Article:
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Gonzo: The Life And Work Of Dr. Hunter S. Thompson

Gonzo 

Hunter S. Thompson cut swathes through social commentary and rock ‘n’ roll writing, stylistically destroying rules as he went. He lived a disgustingly debauched adult life, but managed to chronicle the most important events in a world he seemed equally perplexed by and enamoured with. To document his life would naturally be something of an illustrated history of the American Dream (and nightmare), and Alex Gibney’s exhaustive film unsurprisingly suffers at some points because of the sheer magnitude of its task.

Gonzo begins, oddly, with Thompson’s 2005 suicide. He is introduced as a weary recluse, penning occasional rubbish from his Colorado cabin. By showing us his slightly depressing outcome, we’re already anticipating whatever bright sparks highlighted in the early, vim-heavy writings to fade. Though many will be familiar with Thompson’s demise, it might not have been the most satisfying narrative bent for Gonzo to take. All the brightness and creativity (albeit produced under sometimes frightening mental conditions) that spewed from his brain and fingers is taken with the assumption that it will come to an unfortunate end, and Thompson won’t have changed the world as much as he would have liked.

That said, when Thompson infiltrates a Hell’s Angels gang, or embarks upon the psychedelic, nightmarish road trip that resulted in Fear And Loathing In Las Vegas, the sheer audacity of his exploits carries the film ably. The faithful regurgitations of source material by Johnny Depp add class and depth to the legendary tales, immersing the viewer in the terrifying world Thompson both described and perpetuated with his sheer hedonism. Most revealing, though, are the sections of footage that show our antihero at his angriest. His wives’ continual frustration at his possible bi-polarity seems to be something of a sticking point for Gibney, and provides some of the most intense exchanges between Thompson and his opposites.

Were it not for the gravity the film’s opening lends, we might take the more light-hearted episodes with more humour. When his travelling partner for the Fear And Loathing… escapade arrives, the bald, preppily dressed Thompson greets him simply and wanders off into a field, bemused and high. In one of his more politically active times, Thompson decrees that, should he become mayor of Aspen, Colorado, it be renamed ‘Fat City’, and have stocks reserved for public mocking of dishonest pot dealers. Lightness was hard to come by in this life, and the moments where it prevails are by no means cherished here.

Ultimately, this kind of documentary succeeds or fails on the strength of its subject matter, and Hunter S. Thompson’s life was one that reaps many more rewards than is possible to squeeze into one two-hour movie. Continually confrontational, oddly comforting and never less than bewilderingly, wildly entertaining, Gonzo makes the confusing most of Thompson’s bright time on this earth.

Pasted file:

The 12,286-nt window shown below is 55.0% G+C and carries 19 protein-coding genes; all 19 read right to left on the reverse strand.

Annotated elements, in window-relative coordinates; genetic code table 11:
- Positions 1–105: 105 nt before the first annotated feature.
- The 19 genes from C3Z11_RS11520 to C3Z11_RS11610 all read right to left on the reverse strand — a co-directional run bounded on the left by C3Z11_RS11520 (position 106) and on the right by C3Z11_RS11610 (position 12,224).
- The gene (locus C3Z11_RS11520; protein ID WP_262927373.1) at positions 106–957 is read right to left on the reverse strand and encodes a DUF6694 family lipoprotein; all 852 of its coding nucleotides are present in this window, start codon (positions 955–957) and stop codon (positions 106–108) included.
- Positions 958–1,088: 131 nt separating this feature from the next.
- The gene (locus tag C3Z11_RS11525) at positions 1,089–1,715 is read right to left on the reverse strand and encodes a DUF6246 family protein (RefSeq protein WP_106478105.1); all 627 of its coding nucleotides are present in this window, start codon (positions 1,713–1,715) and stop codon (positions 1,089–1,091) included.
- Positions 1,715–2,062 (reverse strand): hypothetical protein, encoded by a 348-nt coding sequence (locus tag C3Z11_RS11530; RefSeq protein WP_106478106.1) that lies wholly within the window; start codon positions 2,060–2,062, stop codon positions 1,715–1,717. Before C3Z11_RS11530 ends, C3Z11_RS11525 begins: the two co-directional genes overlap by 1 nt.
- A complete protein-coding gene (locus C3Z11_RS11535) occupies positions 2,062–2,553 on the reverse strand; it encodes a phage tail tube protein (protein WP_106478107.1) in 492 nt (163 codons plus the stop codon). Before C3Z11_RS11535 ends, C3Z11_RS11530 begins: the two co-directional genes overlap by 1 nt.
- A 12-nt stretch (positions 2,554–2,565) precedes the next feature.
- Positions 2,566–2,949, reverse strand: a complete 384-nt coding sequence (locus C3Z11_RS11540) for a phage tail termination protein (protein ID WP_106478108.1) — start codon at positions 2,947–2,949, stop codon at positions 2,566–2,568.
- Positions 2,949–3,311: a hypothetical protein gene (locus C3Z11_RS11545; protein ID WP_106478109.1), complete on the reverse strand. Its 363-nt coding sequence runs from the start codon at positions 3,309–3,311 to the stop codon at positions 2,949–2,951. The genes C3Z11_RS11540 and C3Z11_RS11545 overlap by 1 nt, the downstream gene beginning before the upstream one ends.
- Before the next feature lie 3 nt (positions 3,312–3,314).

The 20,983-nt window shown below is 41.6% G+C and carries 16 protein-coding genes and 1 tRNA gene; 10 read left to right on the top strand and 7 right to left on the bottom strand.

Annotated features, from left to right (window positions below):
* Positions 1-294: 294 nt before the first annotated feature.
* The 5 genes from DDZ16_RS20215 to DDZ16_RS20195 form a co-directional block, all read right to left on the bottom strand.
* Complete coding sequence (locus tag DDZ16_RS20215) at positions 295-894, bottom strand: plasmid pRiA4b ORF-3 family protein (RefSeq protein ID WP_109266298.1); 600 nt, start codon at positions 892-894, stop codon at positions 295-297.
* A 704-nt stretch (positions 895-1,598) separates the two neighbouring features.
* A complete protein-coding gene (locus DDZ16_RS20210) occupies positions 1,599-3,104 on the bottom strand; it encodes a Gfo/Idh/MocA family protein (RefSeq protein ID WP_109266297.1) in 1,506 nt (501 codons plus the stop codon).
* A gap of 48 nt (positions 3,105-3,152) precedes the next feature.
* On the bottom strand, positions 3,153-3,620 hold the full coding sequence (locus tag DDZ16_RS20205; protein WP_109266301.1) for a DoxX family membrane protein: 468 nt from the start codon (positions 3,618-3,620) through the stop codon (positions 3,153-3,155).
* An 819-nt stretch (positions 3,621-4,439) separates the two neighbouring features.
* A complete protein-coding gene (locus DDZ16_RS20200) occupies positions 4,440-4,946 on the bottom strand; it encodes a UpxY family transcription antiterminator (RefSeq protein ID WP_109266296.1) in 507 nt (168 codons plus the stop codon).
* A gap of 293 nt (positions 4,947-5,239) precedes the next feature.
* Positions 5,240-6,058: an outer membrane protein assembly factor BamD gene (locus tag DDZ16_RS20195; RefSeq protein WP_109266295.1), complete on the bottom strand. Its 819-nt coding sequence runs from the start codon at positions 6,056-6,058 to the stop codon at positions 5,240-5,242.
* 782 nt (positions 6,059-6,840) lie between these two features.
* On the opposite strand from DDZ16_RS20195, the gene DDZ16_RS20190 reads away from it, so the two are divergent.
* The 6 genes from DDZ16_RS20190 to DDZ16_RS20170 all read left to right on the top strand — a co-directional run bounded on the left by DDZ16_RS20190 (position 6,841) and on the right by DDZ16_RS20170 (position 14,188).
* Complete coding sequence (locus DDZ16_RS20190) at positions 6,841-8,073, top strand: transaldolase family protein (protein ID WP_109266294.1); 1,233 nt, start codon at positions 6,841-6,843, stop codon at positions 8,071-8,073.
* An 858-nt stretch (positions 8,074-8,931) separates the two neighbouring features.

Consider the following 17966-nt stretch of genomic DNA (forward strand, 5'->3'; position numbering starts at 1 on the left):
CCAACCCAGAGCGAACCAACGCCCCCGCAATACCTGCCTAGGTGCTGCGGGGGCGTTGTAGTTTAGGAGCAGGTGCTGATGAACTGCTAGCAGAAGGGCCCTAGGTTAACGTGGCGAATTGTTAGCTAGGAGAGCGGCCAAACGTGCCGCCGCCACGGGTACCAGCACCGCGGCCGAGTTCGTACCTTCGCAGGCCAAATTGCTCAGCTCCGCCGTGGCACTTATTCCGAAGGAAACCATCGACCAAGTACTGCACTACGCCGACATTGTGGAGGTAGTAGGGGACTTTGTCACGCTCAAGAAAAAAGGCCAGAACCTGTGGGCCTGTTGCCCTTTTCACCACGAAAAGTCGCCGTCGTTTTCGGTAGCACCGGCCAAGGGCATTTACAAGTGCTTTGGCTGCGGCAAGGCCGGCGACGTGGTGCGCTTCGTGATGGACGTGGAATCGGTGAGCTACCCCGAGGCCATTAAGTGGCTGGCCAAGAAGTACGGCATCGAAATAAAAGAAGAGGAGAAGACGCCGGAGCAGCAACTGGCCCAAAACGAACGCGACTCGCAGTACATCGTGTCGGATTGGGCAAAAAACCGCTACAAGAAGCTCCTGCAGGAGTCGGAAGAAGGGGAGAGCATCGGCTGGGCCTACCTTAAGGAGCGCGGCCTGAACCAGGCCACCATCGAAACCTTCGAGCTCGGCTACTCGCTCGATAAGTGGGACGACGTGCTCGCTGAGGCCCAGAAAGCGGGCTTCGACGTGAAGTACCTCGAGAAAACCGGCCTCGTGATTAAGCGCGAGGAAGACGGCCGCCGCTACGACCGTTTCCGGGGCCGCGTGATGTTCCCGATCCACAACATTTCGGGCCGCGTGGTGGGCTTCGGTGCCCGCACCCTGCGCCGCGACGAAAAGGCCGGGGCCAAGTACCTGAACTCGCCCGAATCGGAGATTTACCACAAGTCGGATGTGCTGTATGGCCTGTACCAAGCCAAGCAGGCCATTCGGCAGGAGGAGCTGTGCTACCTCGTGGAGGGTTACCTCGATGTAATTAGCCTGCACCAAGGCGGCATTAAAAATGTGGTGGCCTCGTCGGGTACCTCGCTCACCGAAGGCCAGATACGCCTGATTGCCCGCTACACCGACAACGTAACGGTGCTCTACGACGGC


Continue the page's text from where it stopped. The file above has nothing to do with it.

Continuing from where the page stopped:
Read this review here too.

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Christmas On Mars London Premiere

The London premiere of The Flaming Lips‘ long-awaited festive psychobilly hellride from heaven movie Christmas On Mars fell on Friday night, and PM was there to take in some first impressions and listen to an interesting Q&A with the director and one of the stars, Wayne Coyne.

Wayne Coyne answering questions, all of them correctly

The narrative is simple enough, but typically skewed: It’s Christmas, we’re in a space station on the Martian surface, and Stephen Drozd is consistently depressed, worried and pacing. A baby is being genetically manufactured on board, and forms a kind of moral centre for the whole film. At many points Drozd says that he feels the successful birth of the child will provide everyone with a new reason to live, and assurance that the universe isn’t doomed after all. However, until that happens, all the inmates (probably the best term) are very messed up. One of them commits suicide by running out of an airlock in a Santa suit, others are generally staring at walls and swearing an awful lot. Vital parts of the space station are falling to pieces (not just a symptom of the defiantly home-made sets), and everyone’s having nightmares of varying graphicness. Cue the entry of Wayne Coyne as a mute alien with green horns who basically wanders around making things an awful lot better, until the end when the baby is finally born and snow falls.